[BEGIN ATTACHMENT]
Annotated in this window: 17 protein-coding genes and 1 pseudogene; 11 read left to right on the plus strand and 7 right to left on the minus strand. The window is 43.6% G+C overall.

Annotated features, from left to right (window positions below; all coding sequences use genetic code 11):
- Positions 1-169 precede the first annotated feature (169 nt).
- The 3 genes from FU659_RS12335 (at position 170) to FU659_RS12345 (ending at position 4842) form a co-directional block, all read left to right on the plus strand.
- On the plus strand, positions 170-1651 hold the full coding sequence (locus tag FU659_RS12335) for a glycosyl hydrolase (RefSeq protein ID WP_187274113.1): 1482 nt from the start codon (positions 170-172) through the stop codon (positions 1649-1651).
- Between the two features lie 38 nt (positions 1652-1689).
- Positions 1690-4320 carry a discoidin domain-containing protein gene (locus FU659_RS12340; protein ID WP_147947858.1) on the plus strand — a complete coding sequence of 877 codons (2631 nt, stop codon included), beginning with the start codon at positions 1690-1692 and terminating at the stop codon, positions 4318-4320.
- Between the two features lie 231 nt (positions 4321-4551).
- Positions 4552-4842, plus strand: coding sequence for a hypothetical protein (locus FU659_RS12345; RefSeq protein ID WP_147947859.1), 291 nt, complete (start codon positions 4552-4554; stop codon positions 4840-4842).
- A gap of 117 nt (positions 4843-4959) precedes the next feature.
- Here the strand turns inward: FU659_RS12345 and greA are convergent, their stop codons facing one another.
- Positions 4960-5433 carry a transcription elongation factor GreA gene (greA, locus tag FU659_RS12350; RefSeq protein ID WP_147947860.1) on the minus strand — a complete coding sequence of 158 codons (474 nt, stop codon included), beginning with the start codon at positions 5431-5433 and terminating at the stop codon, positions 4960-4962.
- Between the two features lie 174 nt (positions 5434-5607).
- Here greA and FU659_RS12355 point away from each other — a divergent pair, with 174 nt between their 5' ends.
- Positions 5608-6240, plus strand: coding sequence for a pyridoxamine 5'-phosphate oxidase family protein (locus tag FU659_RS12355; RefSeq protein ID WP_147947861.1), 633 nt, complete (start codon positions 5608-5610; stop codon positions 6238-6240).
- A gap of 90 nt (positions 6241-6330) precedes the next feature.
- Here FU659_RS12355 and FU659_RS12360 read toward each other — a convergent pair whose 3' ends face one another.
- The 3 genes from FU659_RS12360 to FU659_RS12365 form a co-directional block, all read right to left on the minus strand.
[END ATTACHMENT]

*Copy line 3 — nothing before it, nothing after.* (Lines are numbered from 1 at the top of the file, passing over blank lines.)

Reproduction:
- Positions 1-169 precede the first annotated feature (169 nt).